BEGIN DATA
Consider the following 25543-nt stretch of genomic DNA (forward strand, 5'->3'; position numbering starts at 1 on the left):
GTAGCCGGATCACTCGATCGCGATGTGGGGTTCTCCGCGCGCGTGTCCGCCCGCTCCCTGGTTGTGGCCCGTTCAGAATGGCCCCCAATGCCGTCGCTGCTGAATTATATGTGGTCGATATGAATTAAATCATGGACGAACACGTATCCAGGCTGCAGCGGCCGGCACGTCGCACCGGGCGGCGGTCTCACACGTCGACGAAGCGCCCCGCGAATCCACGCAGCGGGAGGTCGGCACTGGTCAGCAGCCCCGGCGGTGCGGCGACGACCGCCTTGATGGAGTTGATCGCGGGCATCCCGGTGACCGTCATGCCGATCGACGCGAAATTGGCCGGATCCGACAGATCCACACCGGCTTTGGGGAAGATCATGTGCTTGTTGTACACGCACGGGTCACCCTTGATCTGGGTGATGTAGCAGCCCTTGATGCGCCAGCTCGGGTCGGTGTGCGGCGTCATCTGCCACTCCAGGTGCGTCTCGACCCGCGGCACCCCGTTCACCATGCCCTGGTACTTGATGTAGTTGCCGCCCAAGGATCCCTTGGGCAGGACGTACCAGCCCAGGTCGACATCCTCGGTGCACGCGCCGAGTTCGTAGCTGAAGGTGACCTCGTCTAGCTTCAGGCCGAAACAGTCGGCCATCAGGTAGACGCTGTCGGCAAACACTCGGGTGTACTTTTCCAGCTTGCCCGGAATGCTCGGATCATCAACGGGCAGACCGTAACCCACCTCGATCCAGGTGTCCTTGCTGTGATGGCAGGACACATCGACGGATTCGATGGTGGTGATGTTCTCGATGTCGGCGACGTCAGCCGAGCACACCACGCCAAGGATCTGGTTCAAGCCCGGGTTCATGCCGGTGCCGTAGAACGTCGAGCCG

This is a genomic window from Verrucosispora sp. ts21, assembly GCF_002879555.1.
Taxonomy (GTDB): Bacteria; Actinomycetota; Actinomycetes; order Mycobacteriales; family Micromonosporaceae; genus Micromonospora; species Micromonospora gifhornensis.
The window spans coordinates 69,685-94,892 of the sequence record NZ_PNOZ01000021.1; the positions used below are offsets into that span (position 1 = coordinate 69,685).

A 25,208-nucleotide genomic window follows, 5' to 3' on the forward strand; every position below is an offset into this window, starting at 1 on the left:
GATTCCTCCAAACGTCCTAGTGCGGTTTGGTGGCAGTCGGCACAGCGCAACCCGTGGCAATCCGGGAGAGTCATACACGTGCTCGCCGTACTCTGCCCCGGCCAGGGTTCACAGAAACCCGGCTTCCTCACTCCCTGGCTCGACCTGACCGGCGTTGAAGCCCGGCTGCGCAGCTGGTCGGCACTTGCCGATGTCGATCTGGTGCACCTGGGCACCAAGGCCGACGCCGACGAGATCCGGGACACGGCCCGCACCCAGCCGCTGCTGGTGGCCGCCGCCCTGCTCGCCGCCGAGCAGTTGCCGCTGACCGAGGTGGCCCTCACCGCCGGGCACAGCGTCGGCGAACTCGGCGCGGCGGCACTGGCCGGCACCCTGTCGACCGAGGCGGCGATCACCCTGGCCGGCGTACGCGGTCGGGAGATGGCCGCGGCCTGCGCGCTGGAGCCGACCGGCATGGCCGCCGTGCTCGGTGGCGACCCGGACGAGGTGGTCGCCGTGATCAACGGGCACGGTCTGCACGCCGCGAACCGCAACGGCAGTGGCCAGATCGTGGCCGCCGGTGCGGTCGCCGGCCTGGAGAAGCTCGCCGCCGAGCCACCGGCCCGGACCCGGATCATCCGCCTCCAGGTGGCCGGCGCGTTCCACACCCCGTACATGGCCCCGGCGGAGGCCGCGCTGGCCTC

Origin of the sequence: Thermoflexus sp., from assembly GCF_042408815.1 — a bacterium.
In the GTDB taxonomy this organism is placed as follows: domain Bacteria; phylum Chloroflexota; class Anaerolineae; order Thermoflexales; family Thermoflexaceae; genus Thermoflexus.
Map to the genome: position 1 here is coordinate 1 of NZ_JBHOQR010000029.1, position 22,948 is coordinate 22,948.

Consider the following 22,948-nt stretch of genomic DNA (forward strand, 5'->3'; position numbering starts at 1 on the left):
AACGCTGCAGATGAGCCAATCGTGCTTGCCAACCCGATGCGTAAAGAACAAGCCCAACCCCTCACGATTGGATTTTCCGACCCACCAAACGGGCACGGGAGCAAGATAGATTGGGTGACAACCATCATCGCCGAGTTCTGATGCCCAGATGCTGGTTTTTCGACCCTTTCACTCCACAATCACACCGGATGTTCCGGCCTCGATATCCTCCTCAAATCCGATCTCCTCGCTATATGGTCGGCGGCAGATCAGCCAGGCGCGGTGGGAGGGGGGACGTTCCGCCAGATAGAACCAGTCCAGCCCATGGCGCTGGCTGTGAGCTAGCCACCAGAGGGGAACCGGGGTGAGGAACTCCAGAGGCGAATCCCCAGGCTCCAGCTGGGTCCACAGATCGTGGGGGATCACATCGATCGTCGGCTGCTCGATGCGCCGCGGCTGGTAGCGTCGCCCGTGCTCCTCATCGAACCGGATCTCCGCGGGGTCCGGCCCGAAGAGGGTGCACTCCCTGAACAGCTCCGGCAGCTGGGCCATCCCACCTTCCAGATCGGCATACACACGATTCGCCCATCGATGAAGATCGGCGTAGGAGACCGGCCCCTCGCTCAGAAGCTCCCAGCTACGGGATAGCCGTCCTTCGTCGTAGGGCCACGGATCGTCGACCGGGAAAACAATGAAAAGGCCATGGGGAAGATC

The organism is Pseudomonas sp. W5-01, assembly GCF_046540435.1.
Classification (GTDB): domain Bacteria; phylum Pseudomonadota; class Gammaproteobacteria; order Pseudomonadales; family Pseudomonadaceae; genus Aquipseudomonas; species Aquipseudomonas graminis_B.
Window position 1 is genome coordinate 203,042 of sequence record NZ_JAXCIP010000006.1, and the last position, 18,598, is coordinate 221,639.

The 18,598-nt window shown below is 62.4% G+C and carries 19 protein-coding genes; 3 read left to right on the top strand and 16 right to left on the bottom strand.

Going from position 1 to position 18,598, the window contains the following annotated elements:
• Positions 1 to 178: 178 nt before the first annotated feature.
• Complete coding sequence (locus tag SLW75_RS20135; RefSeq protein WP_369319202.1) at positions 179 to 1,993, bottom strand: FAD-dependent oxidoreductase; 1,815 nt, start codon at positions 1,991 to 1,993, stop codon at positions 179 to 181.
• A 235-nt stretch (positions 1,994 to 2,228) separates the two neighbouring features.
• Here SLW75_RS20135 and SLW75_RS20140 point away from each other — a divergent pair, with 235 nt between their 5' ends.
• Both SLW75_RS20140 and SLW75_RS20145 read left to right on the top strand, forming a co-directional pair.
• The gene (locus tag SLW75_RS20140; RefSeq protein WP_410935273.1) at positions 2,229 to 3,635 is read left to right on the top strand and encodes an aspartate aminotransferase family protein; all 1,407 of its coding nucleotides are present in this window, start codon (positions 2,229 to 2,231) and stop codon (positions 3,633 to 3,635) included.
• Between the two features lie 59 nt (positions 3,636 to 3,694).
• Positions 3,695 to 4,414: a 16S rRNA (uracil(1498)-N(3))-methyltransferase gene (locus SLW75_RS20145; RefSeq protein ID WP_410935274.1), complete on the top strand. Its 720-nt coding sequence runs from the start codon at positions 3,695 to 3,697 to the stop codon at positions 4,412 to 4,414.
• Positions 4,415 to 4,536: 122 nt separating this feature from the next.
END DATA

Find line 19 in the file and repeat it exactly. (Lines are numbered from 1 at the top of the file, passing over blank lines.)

• Complete coding sequence (locus tag SLW75_RS20135; RefSeq protein WP_369319202.1) at positions 179 to 1,993, bottom strand: FAD-dependent oxidoreductase; 1,815 nt, start codon at positions 1,991 to 1,993, stop codon at positions 179 to 181.